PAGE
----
Biodiscovery in Queensland

About biodiscovery

Biodiscovery involves collecting samples of native biological materials (e.g. plants, animals and other organisms) to test for compounds that may have commercial applications (e.g. pharmaceuticals and insecticides).

In Queensland, biodiscovery activities conducted on state land or Queensland waters are regulated under the Biodiscovery Act 2004. If you want to take native biological materials from state land or Queensland waters for biodiscovery you will require a special permit (biodiscovery collection authority). Before you use the materials you will require a benefit-sharing agreement with the Queensland Government.

Biodiversity in Queensland

Queensland is Australia's most naturally diverse state. It has 13 terrestrial and 14 marine bioregions supporting more than 1000 ecosystem types, including rainforests, savannas, rangelands, the dry tropics, wetlands and the coast.

Queensland has 70% of Australia's mammals, 80% of its native birds and more than 50% of its native reptiles, frogs and plant species. The state is also home to 5 world heritage listed areas, including the wet tropics, the Great Barrier Reef and Fraser Island - the largest sand island on earth.

Biodiscovery laws in Queensland

Queensland was the first jurisdiction in Australia to introduce best-practice biodiscovery legislation for those undertaking biodiscovery activities. This streamlined permitting approach increases certainty and efficiency, and allows biodiscovery organisations to demonstrate compliance with the legal requirements in Queensland.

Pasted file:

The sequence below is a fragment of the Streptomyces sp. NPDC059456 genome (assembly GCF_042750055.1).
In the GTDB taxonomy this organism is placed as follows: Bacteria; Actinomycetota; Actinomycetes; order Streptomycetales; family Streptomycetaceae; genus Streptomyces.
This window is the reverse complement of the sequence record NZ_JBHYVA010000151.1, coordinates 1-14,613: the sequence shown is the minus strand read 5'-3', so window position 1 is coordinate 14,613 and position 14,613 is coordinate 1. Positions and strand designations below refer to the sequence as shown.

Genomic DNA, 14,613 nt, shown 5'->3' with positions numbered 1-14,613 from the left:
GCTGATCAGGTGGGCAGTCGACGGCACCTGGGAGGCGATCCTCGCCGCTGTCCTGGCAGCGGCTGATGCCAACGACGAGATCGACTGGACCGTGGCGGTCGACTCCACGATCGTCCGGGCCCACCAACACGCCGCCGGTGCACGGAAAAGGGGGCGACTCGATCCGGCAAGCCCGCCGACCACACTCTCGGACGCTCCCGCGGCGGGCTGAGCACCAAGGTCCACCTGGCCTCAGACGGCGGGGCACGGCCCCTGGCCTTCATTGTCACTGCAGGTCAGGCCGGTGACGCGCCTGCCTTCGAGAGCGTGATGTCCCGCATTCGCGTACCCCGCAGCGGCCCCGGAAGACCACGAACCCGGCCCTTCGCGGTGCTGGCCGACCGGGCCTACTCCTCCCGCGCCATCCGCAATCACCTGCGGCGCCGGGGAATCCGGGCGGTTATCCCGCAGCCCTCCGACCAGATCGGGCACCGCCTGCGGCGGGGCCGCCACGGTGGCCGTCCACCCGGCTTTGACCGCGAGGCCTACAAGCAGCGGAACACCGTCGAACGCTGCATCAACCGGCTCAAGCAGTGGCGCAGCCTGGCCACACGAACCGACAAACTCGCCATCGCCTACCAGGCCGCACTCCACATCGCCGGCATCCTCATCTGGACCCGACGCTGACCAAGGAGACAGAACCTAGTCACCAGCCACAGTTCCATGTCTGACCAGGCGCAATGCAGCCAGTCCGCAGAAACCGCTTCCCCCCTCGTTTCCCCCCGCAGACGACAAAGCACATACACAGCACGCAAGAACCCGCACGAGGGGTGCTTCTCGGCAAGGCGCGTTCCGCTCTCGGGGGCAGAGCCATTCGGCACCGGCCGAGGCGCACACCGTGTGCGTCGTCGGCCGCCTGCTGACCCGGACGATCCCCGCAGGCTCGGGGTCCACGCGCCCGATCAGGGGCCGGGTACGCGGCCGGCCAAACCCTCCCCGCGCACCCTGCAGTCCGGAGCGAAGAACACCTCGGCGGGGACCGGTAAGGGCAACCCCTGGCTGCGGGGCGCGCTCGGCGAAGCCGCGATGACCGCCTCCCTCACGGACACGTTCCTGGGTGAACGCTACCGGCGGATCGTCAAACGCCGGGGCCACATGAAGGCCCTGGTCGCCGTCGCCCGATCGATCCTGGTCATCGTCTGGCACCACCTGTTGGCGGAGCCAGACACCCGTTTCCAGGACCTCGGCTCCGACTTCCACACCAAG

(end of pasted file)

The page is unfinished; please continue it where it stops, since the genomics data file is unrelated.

Biodiscovery Act 2004 (Qld)

Biodiscovery activities are regulated and defined under the Queensland Government's Biodiscovery Act 2004, and are managed in a manner consistent with Australia's international obligations under the Convention on Biological Diversity.

The Biodiscovery Act aims to ensure biodiscovery activities in Queensland are undertaken in a sustainable manner, while returning a fair and equitable benefit to the community. This is achieved through:

  • a permitting regime administered by the Department of Environment and Heritage Protection (EHP) and the Department of National Parks, Sport and Racing (NPSR)
  • a biodiscovery plan and a benefit-sharing agreement, administered by the Department of Science, Information Technology and Innovation (DSITI).

Relevant department for the permitting regime

The relevant administering department for the permitting regime is determined on a case-by-case basis, depending where the proposed biodiscovery activity is to be conducted.

EHP is responsible if the activity is to be conducted on state land or in state waters that is/are located outside of:

  • the protected area estate (except nature refuges)
  • a marine park
  • a forest reserve
  • a recreation areas management area.

NPRSR is responsible if the activity is to be conducted within 1 or more of the above areas.

Queensland Biotechnology Code of Ethics

Your biodiscovery activities must also comply with the Queensland Biotechnology Code of Ethics - an ethical framework to guide the development of biotechnology in Queensland.

The Queensland Biotechnology Code of Ethics is being updated but you can download an interim version of the code.

Other biodiscovery laws

Find out about legislative requirements for accessing biological resources of the Commonwealth and other states and territories.

Also consider...

  • Read a range of biodiscovery resources, including the compliance code for taking native biological material, collection authority application forms, information sheets and guidelines.


General enquiries 13 QGOV (13 74 68)